DVR vs Non-DVR

This articles describes the two ways to configure networking in PMO.

Networking in PMO can be configured in two modes:

  1. Distributed Virtual Routing (DVR / L3-DVR) or,
  2. Legacy mode.

When setting up networking for your PMO cloud, figuring out if you will need to setup Distributed Layer 3 (L3) versus centralized L3 control is important. The mode that you choose will depend on your specific use case, with each mode having it’s own benefits and drawbacks.

DVR configuration has following characteristics:

  • Distributed Layer 3 (L3) space across all compute hosts. No dedicated network nodes.
  • Requires dedicated node/nodes for L3 Source Network Address Translation (SNAT).
  • North-South and East-West traffic is handled at each compute host.

Advantages of DVR

  • High performance (L3 at compute node)
  • Single hop Floating IP (FIP) i.e. North-South traffic
  • East-West traffic also is routed at source.
  • Failure domain reduced to a single compute node.
  • Great load sharing in terms of L3 routing & DHCP servers.
  • Easier for maintenance when it comes to re-purposing the otherwise central network node.

When is DVR not a Good Fit?

  • Needs external network for all compute nodes.
  • Exhausts one additional FIP per compute node.

DVR Vs Non-DVR Deployment

Components in a DVR deployment are distributed as shown below.

Neutron DVR

The Network components in the above picture consist of the dhcp-agent and the l3-agent. DHCP agent is responsible for managing DHCP servers for tenant networks along with DNS service while the L3 agent is responsible for routing i.e. cross networks both east-west and north-south traffic. You can assign one or more nodes to run SNAT. VMs without Floating IPs will connect external to the cloud through this SNAT service node. VMs with floating IPs however will directly communicate external to the cloud from the host/server it is running in.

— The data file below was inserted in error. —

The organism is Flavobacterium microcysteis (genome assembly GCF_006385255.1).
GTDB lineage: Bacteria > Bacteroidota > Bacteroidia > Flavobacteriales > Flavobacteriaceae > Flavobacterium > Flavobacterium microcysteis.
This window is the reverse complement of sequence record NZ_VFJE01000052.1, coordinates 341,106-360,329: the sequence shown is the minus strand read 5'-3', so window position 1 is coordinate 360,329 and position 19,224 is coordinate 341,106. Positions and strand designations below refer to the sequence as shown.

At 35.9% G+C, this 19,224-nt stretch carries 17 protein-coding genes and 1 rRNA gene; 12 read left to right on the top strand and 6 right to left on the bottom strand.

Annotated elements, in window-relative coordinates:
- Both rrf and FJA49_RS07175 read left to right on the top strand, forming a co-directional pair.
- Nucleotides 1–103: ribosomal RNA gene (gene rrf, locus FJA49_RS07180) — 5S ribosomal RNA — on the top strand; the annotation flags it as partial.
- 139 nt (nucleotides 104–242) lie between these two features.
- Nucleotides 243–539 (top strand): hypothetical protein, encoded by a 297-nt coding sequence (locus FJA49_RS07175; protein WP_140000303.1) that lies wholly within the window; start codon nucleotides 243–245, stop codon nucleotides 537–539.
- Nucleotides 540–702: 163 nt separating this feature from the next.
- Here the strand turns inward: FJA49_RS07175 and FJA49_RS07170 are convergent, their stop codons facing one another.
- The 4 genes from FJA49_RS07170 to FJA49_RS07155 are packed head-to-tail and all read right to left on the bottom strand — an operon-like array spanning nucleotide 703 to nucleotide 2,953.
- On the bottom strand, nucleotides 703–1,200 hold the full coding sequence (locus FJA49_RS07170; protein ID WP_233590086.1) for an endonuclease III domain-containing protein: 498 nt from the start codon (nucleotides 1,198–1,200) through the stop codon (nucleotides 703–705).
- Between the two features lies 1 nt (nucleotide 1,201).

In comparison, components in a non-DVR deployment is architected as below:

Legacy Non-DVR Neutron deployment

One or more network nodes are dedicated to run the network services. Compute nodes primarily run compute workloads. All cross network traffic (east-west & north-south) will be routed by the routers present in the network node. For example if two VMs on the same server but on different networks ( and need to talk to each other, they would need to go through one of the network nodes. In case of DVR, this routing will take place on the same server.

A condensed side-by-side comparison of the two architectures/setups is given below.

Feature Feature detail Non-DVR Centralized Routing - L3 Distributed Virtual Routing - L3
DHCP server Setup On network node. Redundancy limited to number of network nodes. On any hypervisor. User has the control to choose which hypervisors host DHCP servers. This is scalable to 'N' where N is the number of hypervisors
Failure Domain Active-Active if no. of network nodes > 1 Active-Active
Failover Moves to other network node if network node > 2. Moves to another hypervisor/node with DHCP service enabled if they are > 2
L3 or IP Routing Setup On network node only. No active-active redundancy. On all hypervisors for East West traffic and on SNAT enabled hypervisors for North South traffic.
SNAT On a particular network node. Load balanced if network node > 2 On a particular hypervisor. Load balanced to the hypervisors enabled with SNAT
Floating / Elastic IPs On the same network node as SNAT On the specific hypervisor where VM runs.
North-South traffic flow Through network node. Both SNAT & FIP SNAT through SNAT hypervisor but when using FIP, directly through hypervisor running the VM.
East-West traffic flow Through network node Directly at hypervisor.
redundancy active-active possible (In our roadmap) Active-Active only makes sense for SNAT. (In our roadmap)
Failure Domain Loss of L3 connectivity till failover. Loss of hypervisor alone. If hypervisor running SNAT, loss of SNAT till failover.
Failover L3 routers (SNAT & FIP) failover to to other routers if network_nodes > 1 after timeout. SNAT router failover to other hypervisor after timeout.
IP usage external IPs 1 for external n/w gateway interface per L3 virtual router. 1 each for FIP 1 for external n/w gateway interface per L3 virtual router (SNAT), 1 each for FIP gateway/namespace (=no. of hypervisors) + 1 FIP per VM.
Internal IPs 1 per tenant network per router 2 per tenant network per router ( 1 for SNAT/ 1 for Gateway)